¹ Association by proportion of the total mineral mass of the associator (target) phase. A value of 0.0% indicates the associate phase was detected in the sample/fraction but was associated with < 0.1% of the total associator phase mass, whereas – – indicates the associate phase was not detected in a particular sample/fraction. † Accessory minerals are other identified phases with a measured abundance less than 0.2% (see Abundance).

Galena association (detailed) for the Flotation Feed sample

Figure 4: Galena association (detailed) for the flotation feed sample.

Table 3: Galena association (detailed) for the Flotation Feed sample
Phase association¹
Combined
(derived) 
-125+75 µm
-75+53 µm
53 µm
Fraction
%Sample
Fraction
%Sample
Fraction
%Sample
Solo Galena
71.3 
71.9 
28.2 
67.6 
49.3 
80.0 
22.5 
Binary: Fe oxides
3.8 
3.2 
23.5 
2.7 
37.5 
7.3 
39.0 
Binary: Silicate gangue
3.0 
6.5 
61.4 
1.9 
32.7 
0.9 
5.9 
Binary: Accessory min.†
2.0 
2.9 
40.9 
1.8 
46.2 
1.3 
12.9 
Binary: Sphalerite
1.7 
4.2 
69.0 
0.7 
21.2 
0.8 
9.8 
Binary: Unclassified
1.5 
0.9 
16.7 
0.7 
24.1 
4.4 
59.1 
Binary: Pyrite
0.7 
1.6 
63.1 
0.4 
30.0 
0.2 
6.9 
Binary: Jarosite
0.4 
0.3 
25.4 
0.4 
49.2 
0.5 
25.4 
Binary: Carbonate gangue
0.0 
— 
— 
— 
— 
0.0 
100.0 
Ternary+ Galena
15.7 
8.5 
15.2 
23.9 
79.2 
4.5 
5.7 
¹ Association by proportion of the total mineral mass of the associator (target) phase. A value of 0.0% indicates the
associate phase was detected in the sample/fraction but was associated with < 0.1% of the total associator phase
mass, whereas – – indicates the associate phase was not detected in a particular sample/fraction.
† Accessory minerals are other identified phases with a measured abundance less than 0.2% (see Abundance).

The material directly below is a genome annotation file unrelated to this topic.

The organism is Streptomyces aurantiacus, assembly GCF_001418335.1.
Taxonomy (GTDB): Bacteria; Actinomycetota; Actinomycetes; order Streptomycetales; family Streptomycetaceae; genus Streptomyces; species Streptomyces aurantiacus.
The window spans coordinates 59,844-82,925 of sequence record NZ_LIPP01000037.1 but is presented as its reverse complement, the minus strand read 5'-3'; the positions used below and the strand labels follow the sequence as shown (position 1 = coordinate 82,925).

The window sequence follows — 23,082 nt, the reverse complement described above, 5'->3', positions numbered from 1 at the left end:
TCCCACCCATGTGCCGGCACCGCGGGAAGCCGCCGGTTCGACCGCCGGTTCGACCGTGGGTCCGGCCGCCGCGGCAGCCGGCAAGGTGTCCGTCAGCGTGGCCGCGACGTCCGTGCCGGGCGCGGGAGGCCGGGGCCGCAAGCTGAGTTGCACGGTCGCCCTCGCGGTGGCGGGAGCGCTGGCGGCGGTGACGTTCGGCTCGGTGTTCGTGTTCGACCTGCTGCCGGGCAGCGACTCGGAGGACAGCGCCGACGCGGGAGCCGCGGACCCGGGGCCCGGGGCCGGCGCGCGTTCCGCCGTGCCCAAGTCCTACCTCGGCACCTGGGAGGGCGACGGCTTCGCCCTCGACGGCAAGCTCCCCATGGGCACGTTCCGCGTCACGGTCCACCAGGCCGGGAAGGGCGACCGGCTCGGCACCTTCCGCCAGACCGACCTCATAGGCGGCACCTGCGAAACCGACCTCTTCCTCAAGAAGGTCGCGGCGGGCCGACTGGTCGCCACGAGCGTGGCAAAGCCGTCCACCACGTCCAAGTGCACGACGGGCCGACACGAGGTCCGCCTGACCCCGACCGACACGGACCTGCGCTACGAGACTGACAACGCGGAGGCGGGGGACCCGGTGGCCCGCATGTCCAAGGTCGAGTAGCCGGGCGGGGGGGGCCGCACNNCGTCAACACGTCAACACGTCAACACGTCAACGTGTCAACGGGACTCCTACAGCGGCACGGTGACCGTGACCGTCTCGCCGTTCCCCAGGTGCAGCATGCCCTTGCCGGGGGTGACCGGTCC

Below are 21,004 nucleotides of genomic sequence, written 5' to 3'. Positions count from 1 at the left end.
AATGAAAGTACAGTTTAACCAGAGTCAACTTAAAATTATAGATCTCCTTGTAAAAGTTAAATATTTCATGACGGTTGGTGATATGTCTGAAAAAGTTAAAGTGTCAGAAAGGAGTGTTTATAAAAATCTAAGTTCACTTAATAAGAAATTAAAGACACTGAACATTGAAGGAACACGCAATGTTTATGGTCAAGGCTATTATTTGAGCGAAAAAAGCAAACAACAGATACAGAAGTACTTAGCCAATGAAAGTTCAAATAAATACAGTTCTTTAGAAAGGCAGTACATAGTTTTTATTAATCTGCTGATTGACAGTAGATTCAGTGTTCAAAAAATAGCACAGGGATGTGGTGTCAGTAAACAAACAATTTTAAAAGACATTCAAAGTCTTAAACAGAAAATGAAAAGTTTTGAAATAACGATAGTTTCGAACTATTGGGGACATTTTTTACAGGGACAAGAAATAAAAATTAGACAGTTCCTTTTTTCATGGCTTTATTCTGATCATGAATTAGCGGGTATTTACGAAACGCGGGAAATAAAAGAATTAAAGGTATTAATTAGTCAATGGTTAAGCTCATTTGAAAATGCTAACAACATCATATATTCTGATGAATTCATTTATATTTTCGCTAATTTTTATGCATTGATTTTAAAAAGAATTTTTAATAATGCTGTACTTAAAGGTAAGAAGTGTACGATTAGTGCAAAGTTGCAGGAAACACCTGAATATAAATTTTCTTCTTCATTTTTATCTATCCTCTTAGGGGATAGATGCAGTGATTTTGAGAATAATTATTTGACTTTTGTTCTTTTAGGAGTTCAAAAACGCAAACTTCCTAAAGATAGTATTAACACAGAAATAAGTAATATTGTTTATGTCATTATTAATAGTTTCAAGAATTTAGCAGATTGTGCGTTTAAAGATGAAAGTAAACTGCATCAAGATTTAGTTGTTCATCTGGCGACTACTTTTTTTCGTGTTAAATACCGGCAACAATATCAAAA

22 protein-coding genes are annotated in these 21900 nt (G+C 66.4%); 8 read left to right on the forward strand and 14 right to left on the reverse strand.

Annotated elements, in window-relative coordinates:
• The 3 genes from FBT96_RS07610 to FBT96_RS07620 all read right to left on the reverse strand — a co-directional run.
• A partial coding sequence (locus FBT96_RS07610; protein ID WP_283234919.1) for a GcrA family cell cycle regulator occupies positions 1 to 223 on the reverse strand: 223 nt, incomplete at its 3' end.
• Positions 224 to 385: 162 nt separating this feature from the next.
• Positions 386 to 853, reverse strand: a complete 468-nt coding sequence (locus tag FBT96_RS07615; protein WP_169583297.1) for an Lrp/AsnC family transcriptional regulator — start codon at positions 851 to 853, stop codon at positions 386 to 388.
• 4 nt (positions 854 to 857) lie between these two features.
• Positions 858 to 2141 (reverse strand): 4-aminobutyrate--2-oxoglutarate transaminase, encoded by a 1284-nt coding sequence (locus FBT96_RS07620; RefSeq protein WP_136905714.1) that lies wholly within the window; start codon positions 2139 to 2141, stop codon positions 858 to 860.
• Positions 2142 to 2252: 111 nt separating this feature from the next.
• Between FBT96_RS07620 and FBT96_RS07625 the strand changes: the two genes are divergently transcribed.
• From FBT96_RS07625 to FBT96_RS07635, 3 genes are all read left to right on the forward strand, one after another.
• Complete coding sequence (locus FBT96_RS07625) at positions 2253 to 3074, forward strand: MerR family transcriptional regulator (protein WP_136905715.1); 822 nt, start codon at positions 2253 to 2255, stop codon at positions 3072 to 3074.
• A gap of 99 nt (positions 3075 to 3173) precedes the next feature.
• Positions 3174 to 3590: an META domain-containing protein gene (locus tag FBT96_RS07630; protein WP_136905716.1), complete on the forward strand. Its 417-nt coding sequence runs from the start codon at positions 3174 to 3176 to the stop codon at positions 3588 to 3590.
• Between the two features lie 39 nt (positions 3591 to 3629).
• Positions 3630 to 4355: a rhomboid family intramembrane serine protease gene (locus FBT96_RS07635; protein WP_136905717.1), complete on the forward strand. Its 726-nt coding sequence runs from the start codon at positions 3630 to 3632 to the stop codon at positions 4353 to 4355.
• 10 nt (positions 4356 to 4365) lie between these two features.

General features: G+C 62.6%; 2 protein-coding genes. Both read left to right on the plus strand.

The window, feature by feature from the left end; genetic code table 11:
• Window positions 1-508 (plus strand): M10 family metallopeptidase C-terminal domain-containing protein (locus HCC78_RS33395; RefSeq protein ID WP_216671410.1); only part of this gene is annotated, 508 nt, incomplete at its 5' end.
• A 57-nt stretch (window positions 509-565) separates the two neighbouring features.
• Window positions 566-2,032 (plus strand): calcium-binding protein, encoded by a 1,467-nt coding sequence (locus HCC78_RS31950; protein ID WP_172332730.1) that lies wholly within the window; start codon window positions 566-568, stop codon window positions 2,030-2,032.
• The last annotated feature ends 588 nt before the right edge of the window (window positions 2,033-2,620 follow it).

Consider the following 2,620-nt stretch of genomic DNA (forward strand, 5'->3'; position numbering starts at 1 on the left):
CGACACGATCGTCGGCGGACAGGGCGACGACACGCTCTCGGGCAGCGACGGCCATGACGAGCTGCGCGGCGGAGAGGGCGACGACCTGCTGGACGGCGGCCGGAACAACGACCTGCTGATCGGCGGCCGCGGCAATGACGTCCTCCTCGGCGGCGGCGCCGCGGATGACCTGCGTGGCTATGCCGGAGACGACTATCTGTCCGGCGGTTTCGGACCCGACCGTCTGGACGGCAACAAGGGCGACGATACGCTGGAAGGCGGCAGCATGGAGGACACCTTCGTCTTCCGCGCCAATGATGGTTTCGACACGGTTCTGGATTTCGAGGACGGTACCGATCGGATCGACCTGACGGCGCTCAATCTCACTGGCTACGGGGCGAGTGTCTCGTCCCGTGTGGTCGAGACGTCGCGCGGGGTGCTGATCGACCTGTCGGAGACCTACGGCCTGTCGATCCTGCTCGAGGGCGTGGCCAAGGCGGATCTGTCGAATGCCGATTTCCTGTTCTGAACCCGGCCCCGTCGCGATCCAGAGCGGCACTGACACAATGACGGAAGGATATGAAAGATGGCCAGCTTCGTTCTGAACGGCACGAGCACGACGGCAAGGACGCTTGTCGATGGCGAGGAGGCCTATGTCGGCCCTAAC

Sphalerite and galena liberation yield

The cumulative liberation yield curve (grade-recovery curve) provides a mineralogically limited representation of liberation (Figures 5 and 6). Each particle is assigned to a liberation class depending on the ‘grade’ of the particle. Particle grade for flotation samples, as in this example, is determined from the percentage of the perimeter of a particle shared with the free perimeter of the target phase (as measured in 2D section). For gravity separation applications, the particle grade is usually determined from the percentage of the particle area occupied by the target phase (as measured in 2D section). For either measurement of particle grade, the total mineral mass in each liberation class (the liberation yield) is determined and the cumulative curve is plotted by summing the individual class liberation yield with all higher classes.
The cumulative liberation yield curve represents the theoretical maximum mineral recovery at each particle grade class and does not reflect any other recovery factors that could affect the metallurgical process. The percentage of each sample fraction that is ‘liberated’ (value for each fraction in bold in the table below the graph) is calculated in this report from the cumulative mineral mass of a phase in all particles with an apparent grade of > 80%. Other values reported can include ‘locked’ (0 < 40% particle grade) and ‘middlings’ (40 < 80% particle grade).

AMCS2-B0_CaseStudy2_Liberation_Web_htm_m7ebda8cb

 

Galena cumulative liberation yield

 

Figure 6: Galena cumulative liberation yield for the Flotation Feed fractions